The external fund manager backed by Berkshire Hathaway's Charlie Munger, Li Lu, makes no bones about it when he says 'The biggest investment risk is not the volatility of prices, but whether you will suffer a permanent loss of capital.' So it seems the smart money knows that debt - which is usually involved in bankruptcies - is a very important factor, when you assess how risky a company is. As with many other companies Electrosteel Castings Limited (NSE:ELECTCAST) makes use of debt. But is this debt a concern to shareholders?
When Is Debt Dangerous?
Debt assists a business until the business has trouble paying it off, either with new capital or with free cash flow. In the worst case scenario, a company can go bankrupt if it cannot pay its creditors. However, a more common (but still painful) scenario is that it has to raise new equity capital at a low price, thus permanently diluting shareholders. By replacing dilution, though, debt can be an extremely good tool for businesses that need capital to invest in growth at high rates of return. When we examine debt levels, we first consider both cash and debt levels, together.
What Is Electrosteel Castings's Net Debt?
As you can see below, Electrosteel Castings had ₹22.5b of debt, at September 2021, which is about the same as the year before. You can click the chart for greater detail. On the flip side, it has ₹5.02b in cash leading to net debt of about ₹17.5b.
A Look At Electrosteel Castings' Liabilities
We can see from the most recent balance sheet that Electrosteel Castings had liabilities of ₹22.6b falling due within a year, and liabilities of ₹12.8b due beyond that. Offsetting this, it had ₹5.02b in cash and ₹9.59b in receivables that were due within 12 months. So its liabilities total ₹20.8b more than the combination of its cash and short-term receivables.
Given this deficit is actually higher than the company's market capitalization of ₹18.7b, we think shareholders really should watch Electrosteel Castings's debt levels, like a parent watching their child ride a bike for the first time. In the scenario where the company had to clean up its balance sheet quickly, it seems likely shareholders would suffer extensive dilution.
We measure a company's debt load relative to its earnings power by looking at its net debt divided by its earnings before interest, tax, depreciation, and amortization (EBITDA) and by calculating how easily its earnings before interest and tax (EBIT) cover its interest expense (interest cover). The advantage of this approach is that we take into account both the absolute quantum of debt (with net debt to EBITDA) and the actual interest expenses associated with that debt (with its interest cover ratio).
Electrosteel Castings's debt is 2.8 times its EBITDA, and its EBIT cover its interest expense 3.1 times over. Taken together this implies that, while we wouldn't want to see debt levels rise, we think it can handle its current leverage. The silver lining is that Electrosteel Castings grew its EBIT by 122% last year, which nourishing like the idealism of youth. If that earnings trend continues it will make its debt load much more manageable in the future. The balance sheet is clearly the area to focus on when you are analysing debt. But it is Electrosteel Castings's earnings that will influence how the balance sheet holds up in the future. So if you're keen to discover more about its earnings, it might be worth checking out this graph of its long term earnings trend.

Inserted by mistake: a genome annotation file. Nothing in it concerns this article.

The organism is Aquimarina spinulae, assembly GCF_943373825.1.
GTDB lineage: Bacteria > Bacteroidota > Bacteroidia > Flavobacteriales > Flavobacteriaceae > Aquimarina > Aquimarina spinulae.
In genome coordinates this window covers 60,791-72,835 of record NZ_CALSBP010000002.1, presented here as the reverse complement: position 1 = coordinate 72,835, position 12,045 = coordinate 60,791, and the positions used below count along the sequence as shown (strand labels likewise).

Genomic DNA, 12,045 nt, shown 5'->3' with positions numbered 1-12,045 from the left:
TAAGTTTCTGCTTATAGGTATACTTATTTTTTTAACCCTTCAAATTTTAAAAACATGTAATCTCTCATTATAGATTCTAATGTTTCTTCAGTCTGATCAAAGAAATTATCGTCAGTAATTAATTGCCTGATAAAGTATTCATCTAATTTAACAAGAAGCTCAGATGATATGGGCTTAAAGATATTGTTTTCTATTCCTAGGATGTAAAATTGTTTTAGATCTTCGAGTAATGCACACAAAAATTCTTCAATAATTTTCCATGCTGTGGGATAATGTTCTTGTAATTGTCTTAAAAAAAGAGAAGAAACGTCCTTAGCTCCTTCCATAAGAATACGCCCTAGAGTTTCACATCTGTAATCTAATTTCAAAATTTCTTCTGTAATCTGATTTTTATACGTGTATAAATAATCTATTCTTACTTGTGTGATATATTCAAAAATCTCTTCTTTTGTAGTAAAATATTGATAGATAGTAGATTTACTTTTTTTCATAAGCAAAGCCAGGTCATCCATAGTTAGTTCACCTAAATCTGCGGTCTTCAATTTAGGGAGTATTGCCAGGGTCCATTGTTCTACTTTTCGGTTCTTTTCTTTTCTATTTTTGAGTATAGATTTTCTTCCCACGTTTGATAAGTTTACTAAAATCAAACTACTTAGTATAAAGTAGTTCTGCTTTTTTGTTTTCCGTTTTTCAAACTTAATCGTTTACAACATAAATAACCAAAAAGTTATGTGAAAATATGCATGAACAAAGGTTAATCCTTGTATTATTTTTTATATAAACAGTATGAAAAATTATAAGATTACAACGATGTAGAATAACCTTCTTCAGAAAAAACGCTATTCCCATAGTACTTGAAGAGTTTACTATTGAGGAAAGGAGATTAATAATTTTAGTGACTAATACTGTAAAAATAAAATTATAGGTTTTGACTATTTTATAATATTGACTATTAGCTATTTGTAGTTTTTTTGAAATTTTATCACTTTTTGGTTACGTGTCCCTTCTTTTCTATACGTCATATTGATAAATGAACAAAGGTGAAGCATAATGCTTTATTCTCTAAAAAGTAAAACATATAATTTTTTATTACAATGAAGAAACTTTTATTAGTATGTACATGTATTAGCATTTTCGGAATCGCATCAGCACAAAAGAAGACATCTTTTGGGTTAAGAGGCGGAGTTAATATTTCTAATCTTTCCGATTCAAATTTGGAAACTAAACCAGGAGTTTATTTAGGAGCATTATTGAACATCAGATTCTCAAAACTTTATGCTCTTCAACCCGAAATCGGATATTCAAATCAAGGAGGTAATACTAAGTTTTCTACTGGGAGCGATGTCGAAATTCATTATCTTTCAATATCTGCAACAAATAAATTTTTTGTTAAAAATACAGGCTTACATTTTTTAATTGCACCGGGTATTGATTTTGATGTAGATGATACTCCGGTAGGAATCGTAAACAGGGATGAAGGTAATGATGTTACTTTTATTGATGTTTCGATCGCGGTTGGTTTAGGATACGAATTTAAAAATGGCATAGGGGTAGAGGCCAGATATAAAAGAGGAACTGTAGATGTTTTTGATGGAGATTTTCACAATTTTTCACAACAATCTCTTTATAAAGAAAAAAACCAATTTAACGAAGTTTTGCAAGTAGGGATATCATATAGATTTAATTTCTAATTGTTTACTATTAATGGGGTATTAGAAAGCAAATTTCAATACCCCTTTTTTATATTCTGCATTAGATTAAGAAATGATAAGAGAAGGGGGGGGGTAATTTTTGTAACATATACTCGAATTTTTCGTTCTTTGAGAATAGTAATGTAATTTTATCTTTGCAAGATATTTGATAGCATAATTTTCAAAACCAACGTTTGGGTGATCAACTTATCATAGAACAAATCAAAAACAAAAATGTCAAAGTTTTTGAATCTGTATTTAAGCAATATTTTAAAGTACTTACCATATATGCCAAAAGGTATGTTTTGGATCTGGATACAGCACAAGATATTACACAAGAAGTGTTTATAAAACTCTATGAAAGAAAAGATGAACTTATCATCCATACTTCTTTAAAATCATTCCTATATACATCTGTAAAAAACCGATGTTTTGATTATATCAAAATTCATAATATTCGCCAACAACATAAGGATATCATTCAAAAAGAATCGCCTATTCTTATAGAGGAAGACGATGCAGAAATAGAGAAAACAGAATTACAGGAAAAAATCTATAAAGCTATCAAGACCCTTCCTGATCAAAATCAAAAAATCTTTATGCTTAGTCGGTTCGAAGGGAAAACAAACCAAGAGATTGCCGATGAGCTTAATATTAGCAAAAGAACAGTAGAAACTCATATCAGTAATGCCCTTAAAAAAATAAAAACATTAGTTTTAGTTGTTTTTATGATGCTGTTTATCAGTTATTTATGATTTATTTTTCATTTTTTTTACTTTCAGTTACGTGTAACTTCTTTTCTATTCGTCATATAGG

Finally, while the tax-man may adore accounting profits, lenders only accept cold hard cash. So the logical step is to look at the proportion of that EBIT that is matched by actual free cash flow. Over the last three years, Electrosteel Castings reported free cash flow worth 13% of its EBIT, which is really quite low. For us, cash conversion that low sparks a little paranoia about is ability to extinguish debt.
On the face of it, Electrosteel Castings's interest cover left us tentative about the stock, and its level of total liabilities was no more enticing than the one empty restaurant on the busiest night of the year. But on the bright side, its EBIT growth rate is a good sign, and makes us more optimistic. Looking at the balance sheet and taking into account all these factors, we do believe that debt is making Electrosteel Castings stock a bit risky. Some people like that sort of risk, but we're mindful of the potential pitfalls, so we'd probably prefer it carry less debt. The balance sheet is clearly the area to focus on when you are analysing debt. However, not all investment risk resides within the balance sheet - far from it. For example, we've discovered 4 warning signs for Electrosteel Castings (2 make us uncomfortable!) that you should be aware of before investing here.
If, after all that, you're more interested in a fast growing company with a rock-solid balance sheet, then check out our list of net cash growth stocks without delay.
This article by Simply Wall St is general in nature. We provide commentary based on historical data and analyst forecasts only using an unbiased methodology and our articles are not intended to be financial advice. It does not constitute a recommendation to buy or sell any stock, and does not take account of your objectives, or your financial situation. We aim to bring you long-term focused analysis driven by fundamental data. Note that our analysis may not factor in the latest price-sensitive company announcements or qualitative material. Simply Wall St has no position in any stocks mentioned.